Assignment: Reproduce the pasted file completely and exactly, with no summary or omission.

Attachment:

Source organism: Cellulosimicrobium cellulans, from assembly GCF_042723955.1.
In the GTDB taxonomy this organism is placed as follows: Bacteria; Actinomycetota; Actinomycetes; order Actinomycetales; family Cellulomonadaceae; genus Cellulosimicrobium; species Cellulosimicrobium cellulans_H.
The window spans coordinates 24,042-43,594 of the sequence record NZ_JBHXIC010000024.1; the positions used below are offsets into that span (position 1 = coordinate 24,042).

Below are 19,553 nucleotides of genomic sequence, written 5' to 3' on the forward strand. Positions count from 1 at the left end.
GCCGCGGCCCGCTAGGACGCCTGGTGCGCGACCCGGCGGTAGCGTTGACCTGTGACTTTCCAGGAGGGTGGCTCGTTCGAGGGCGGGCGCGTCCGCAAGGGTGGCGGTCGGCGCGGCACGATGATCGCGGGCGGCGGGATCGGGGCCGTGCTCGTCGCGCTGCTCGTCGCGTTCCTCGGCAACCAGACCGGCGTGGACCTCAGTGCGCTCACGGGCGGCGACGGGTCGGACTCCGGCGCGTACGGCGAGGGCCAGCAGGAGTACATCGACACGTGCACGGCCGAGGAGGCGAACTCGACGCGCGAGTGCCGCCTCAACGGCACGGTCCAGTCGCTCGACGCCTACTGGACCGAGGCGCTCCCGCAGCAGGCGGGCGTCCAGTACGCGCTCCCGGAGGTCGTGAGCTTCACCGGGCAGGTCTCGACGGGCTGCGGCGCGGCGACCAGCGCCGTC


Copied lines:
Source organism: Cellulosimicrobium cellulans, from assembly GCF_042723955.1.
In the GTDB taxonomy this organism is placed as follows: Bacteria; Actinomycetota; Actinomycetes; order Actinomycetales; family Cellulomonadaceae; genus Cellulosimicrobium; species Cellulosimicrobium cellulans_H.
The window spans coordinates 24,042-43,594 of the sequence record NZ_JBHXIC010000024.1; the positions used below are offsets into that span (position 1 = coordinate 24,042).

Below are 19,553 nucleotides of genomic sequence, written 5' to 3' on the forward strand. Positions count from 1 at the left end.
GCCGCGGCCCGCTAGGACGCCTGGTGCGCGACCCGGCGGTAGCGTTGACCTGTGACTTTCCAGGAGGGTGGCTCGTTCGAGGGCGGGCGCGTCCGCAAGGGTGGCGGTCGGCGCGGCACGATGATCGCGGGCGGCGGGATCGGGGCCGTGCTCGTCGCGCTGCTCGTCGCGTTCCTCGGCAACCAGACCGGCGTGGACCTCAGTGCGCTCACGGGCGGCGACGGGTCGGACTCCGGCGCGTACGGCGAGGGCCAGCAGGAGTACATCGACACGTGCACGGCCGAGGAGGCGAACTCGACGCGCGAGTGCCGCCTCAACGGCACGGTCCAGTCGCTCGACGCCTACTGGACCGAGGCGCTCCCGCAGCAGGCGGGCGTCCAGTACGCGCTCCCGGAGGTCGTGAGCTTCACCGGGCAGGTCTCGACGGGCTGCGGCGCGGCGACCAGCGCCGTC